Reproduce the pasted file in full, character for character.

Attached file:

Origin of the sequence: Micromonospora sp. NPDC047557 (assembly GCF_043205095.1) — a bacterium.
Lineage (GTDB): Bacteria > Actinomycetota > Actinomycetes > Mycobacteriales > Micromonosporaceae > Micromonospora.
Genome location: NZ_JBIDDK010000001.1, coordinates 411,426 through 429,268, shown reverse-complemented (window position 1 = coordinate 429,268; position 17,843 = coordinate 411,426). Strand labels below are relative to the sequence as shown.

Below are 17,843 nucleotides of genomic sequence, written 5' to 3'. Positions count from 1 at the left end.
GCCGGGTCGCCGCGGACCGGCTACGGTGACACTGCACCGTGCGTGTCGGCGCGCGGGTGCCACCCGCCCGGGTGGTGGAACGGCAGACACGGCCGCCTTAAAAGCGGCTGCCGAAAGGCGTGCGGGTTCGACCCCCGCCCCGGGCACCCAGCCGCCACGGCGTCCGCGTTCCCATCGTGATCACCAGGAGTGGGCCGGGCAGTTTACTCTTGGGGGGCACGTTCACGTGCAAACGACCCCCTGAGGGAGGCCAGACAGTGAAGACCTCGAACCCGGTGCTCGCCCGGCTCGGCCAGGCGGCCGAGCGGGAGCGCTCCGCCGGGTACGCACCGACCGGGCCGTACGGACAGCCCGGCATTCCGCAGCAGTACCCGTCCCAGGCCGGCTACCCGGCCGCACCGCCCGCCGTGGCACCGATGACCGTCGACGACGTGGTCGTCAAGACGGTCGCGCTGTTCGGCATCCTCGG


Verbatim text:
Origin of the sequence: Micromonospora sp. NPDC047557 (assembly GCF_043205095.1) — a bacterium.
Lineage (GTDB): Bacteria > Actinomycetota > Actinomycetes > Mycobacteriales > Micromonosporaceae > Micromonospora.
Genome location: NZ_JBIDDK010000001.1, coordinates 411,426 through 429,268, shown reverse-complemented (window position 1 = coordinate 429,268; position 17,843 = coordinate 411,426). Strand labels below are relative to the sequence as shown.

Below are 17,843 nucleotides of genomic sequence, written 5' to 3'. Positions count from 1 at the left end.
GCCGGGTCGCCGCGGACCGGCTACGGTGACACTGCACCGTGCGTGTCGGCGCGCGGGTGCCACCCGCCCGGGTGGTGGAACGGCAGACACGGCCGCCTTAAAAGCGGCTGCCGAAAGGCGTGCGGGTTCGACCCCCGCCCCGGGCACCCAGCCGCCACGGCGTCCGCGTTCCCATCGTGATCACCAGGAGTGGGCCGGGCAGTTTACTCTTGGGGGGCACGTTCACGTGCAAACGACCCCCTGAGGGAGGCCAGACAGTGAAGACCTCGAACCCGGTGCTCGCCCGGCTCGGCCAGGCGGCCGAGCGGGAGCGCTCCGCCGGGTACGCACCGACCGGGCCGTACGGACAGCCCGGCATTCCGCAGCAGTACCCGTCCCAGGCCGGCTACCCGGCCGCACCGCCCGCCGTGGCACCGATGACCGTCGACGACGTGGTCGTCAAGACGGTCGCGCTGTTCGGCATCCTCGG